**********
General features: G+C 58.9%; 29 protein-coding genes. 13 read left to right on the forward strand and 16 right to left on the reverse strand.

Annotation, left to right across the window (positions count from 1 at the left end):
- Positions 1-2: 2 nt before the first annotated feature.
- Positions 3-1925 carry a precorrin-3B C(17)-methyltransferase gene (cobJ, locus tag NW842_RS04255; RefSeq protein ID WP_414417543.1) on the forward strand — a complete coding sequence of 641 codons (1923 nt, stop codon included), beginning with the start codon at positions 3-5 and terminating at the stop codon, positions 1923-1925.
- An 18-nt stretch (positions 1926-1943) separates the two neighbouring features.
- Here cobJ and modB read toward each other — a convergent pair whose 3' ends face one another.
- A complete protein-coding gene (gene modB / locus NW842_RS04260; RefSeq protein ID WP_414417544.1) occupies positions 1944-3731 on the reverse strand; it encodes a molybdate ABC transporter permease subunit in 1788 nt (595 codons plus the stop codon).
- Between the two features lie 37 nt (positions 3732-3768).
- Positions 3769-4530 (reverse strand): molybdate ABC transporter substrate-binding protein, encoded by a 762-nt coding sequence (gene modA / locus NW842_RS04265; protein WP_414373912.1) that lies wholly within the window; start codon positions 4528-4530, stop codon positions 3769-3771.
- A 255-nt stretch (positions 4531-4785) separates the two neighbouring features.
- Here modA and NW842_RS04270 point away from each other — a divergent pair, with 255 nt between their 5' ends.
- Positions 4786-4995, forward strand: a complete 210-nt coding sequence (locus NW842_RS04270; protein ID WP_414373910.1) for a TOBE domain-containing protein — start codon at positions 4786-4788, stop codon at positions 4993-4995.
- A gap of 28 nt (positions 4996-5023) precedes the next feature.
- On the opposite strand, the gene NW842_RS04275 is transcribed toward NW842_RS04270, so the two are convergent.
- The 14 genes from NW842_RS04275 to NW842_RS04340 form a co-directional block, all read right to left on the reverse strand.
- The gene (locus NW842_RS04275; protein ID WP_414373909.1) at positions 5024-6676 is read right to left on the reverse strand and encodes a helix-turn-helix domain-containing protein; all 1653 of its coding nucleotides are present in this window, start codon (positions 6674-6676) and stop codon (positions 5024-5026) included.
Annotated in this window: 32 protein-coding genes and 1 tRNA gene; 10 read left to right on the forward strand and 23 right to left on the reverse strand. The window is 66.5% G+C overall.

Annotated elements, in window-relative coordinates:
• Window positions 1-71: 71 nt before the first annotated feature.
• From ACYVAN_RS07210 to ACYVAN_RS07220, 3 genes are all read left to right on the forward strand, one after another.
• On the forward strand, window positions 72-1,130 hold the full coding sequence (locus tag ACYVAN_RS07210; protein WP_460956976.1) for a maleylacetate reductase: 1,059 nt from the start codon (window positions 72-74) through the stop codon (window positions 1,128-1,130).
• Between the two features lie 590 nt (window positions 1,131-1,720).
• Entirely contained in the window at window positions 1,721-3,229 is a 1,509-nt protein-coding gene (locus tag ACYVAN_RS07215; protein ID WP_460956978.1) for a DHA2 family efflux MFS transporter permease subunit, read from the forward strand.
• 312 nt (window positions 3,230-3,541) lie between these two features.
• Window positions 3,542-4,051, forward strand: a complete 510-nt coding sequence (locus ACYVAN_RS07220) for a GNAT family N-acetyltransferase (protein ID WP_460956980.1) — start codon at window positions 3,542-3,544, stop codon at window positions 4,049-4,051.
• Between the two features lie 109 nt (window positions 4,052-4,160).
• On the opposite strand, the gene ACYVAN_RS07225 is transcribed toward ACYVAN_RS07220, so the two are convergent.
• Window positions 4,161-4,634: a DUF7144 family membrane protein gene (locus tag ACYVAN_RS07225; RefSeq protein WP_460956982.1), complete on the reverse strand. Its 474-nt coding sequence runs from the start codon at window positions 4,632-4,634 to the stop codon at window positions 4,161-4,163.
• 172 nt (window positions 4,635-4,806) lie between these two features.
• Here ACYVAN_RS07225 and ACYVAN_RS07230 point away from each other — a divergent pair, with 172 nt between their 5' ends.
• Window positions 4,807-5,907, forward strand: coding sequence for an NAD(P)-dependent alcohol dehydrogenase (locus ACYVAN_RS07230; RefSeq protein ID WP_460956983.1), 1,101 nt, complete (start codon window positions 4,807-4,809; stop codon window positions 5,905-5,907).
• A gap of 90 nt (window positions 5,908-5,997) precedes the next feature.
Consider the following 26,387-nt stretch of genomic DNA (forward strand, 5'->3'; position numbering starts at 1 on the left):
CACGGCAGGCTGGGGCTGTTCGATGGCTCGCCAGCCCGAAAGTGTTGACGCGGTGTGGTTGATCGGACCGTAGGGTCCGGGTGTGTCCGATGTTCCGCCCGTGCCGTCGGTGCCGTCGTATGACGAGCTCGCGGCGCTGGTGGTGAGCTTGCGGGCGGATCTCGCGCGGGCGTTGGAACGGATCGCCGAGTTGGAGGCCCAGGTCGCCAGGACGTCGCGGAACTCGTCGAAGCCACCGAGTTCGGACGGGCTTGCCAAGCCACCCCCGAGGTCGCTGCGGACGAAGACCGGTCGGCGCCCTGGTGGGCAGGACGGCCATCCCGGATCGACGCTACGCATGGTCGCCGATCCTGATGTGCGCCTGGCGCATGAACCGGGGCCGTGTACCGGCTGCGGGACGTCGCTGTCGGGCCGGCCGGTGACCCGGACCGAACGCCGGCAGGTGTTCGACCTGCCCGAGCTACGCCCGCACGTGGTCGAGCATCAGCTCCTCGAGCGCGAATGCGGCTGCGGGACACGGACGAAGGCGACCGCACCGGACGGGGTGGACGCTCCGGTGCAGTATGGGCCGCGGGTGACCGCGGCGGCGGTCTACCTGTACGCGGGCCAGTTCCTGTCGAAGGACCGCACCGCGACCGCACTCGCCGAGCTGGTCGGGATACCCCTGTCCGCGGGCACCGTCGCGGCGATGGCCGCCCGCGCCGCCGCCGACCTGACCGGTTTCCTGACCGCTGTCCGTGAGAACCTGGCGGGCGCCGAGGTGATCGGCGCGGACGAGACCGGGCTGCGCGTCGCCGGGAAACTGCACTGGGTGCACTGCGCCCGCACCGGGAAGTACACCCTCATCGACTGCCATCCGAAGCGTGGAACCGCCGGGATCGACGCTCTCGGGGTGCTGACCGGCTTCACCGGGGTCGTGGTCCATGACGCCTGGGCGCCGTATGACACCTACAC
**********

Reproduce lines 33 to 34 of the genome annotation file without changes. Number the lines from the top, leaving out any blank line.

Consider the following 26,387-nt stretch of genomic DNA (forward strand, 5'->3'; position numbering starts at 1 on the left):
CACGGCAGGCTGGGGCTGTTCGATGGCTCGCCAGCCCGAAAGTGTTGACGCGGTGTGGTTGATCGGACCGTAGGGTCCGGGTGTGTCCGATGTTCCGCCCGTGCCGTCGGTGCCGTCGTATGACGAGCTCGCGGCGCTGGTGGTGAGCTTGCGGGCGGATCTCGCGCGGGCGTTGGAACGGATCGCCGAGTTGGAGGCCCAGGTCGCCAGGACGTCGCGGAACTCGTCGAAGCCACCGAGTTCGGACGGGCTTGCCAAGCCACCCCCGAGGTCGCTGCGGACGAAGACCGGTCGGCGCCCTGGTGGGCAGGACGGCCATCCCGGATCGACGCTACGCATGGTCGCCGATCCTGATGTGCGCCTGGCGCATGAACCGGGGCCGTGTACCGGCTGCGGGACGTCGCTGTCGGGCCGGCCGGTGACCCGGACCGAACGCCGGCAGGTGTTCGACCTGCCCGAGCTACGCCCGCACGTGGTCGAGCATCAGCTCCTCGAGCGCGAATGCGGCTGCGGGACACGGACGAAGGCGACCGCACCGGACGGGGTGGACGCTCCGGTGCAGTATGGGCCGCGGGTGACCGCGGCGGCGGTCTACCTGTACGCGGGCCAGTTCCTGTCGAAGGACCGCACCGCGACCGCACTCGCCGAGCTGGTCGGGATACCCCTGTCCGCGGGCACCGTCGCGGCGATGGCCGCCCGCGCCGCCGCCGACCTGACCGGTTTCCTGACCGCTGTCCGTGAGAACCTGGCGGGCGCCGAGGTGATCGGCGCGGACGAGACCGGGCTGCGCGTCGCCGGGAAACTGCACTGGGTGCACTGCGCCCGCACCGGGAAGTACACCCTCATCGACTGCCATCCGAAGCGTGGAACCGCCGGGATCGACGCTCTCGGGGTGCTGACCGGCTTCACCGGGGTCGTGGTCCATGACGCCTGGGCGCCGTATGACACCTACAC